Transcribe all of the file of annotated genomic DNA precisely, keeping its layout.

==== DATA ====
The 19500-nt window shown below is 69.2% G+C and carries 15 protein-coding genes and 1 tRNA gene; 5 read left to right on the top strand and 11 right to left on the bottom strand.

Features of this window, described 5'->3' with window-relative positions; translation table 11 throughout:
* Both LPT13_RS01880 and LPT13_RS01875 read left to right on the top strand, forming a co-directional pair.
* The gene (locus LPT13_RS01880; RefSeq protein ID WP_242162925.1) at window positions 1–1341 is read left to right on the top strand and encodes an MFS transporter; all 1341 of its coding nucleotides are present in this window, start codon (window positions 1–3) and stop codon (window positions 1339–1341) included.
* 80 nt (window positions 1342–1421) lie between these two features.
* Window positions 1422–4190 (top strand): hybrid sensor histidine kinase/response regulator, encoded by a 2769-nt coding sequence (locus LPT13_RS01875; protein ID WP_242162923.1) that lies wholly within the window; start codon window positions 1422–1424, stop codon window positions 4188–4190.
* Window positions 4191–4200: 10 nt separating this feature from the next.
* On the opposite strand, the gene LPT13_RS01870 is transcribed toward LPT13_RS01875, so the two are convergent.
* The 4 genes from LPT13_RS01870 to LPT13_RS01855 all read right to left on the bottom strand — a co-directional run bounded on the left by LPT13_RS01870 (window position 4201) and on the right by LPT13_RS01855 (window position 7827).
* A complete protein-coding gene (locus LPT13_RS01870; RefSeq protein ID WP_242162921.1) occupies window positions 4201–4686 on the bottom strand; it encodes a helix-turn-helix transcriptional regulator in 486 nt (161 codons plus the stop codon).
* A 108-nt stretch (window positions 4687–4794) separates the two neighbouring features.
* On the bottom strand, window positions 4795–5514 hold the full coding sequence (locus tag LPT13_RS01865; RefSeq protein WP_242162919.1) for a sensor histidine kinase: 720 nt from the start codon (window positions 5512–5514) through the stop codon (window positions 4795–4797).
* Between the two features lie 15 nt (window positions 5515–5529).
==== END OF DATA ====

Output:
The 19500-nt window shown below is 69.2% G+C and carries 15 protein-coding genes and 1 tRNA gene; 5 read left to right on the top strand and 11 right to left on the bottom strand.

Features of this window, described 5'->3' with window-relative positions; translation table 11 throughout:
* Both LPT13_RS01880 and LPT13_RS01875 read left to right on the top strand, forming a co-directional pair.
* The gene (locus LPT13_RS01880; RefSeq protein ID WP_242162925.1) at window positions 1–1341 is read left to right on the top strand and encodes an MFS transporter; all 1341 of its coding nucleotides are present in this window, start codon (window positions 1–3) and stop codon (window positions 1339–1341) included.
* 80 nt (window positions 1342–1421) lie between these two features.
* Window positions 1422–4190 (top strand): hybrid sensor histidine kinase/response regulator, encoded by a 2769-nt coding sequence (locus LPT13_RS01875; protein ID WP_242162923.1) that lies wholly within the window; start codon window positions 1422–1424, stop codon window positions 4188–4190.
* Window positions 4191–4200: 10 nt separating this feature from the next.
* On the opposite strand, the gene LPT13_RS01870 is transcribed toward LPT13_RS01875, so the two are convergent.
* The 4 genes from LPT13_RS01870 to LPT13_RS01855 all read right to left on the bottom strand — a co-directional run bounded on the left by LPT13_RS01870 (window position 4201) and on the right by LPT13_RS01855 (window position 7827).
* A complete protein-coding gene (locus LPT13_RS01870; RefSeq protein ID WP_242162921.1) occupies window positions 4201–4686 on the bottom strand; it encodes a helix-turn-helix transcriptional regulator in 486 nt (161 codons plus the stop codon).
* A 108-nt stretch (window positions 4687–4794) separates the two neighbouring features.
* On the bottom strand, window positions 4795–5514 hold the full coding sequence (locus tag LPT13_RS01865; RefSeq protein WP_242162919.1) for a sensor histidine kinase: 720 nt from the start codon (window positions 5512–5514) through the stop codon (window positions 4795–4797).
* Between the two features lie 15 nt (window positions 5515–5529).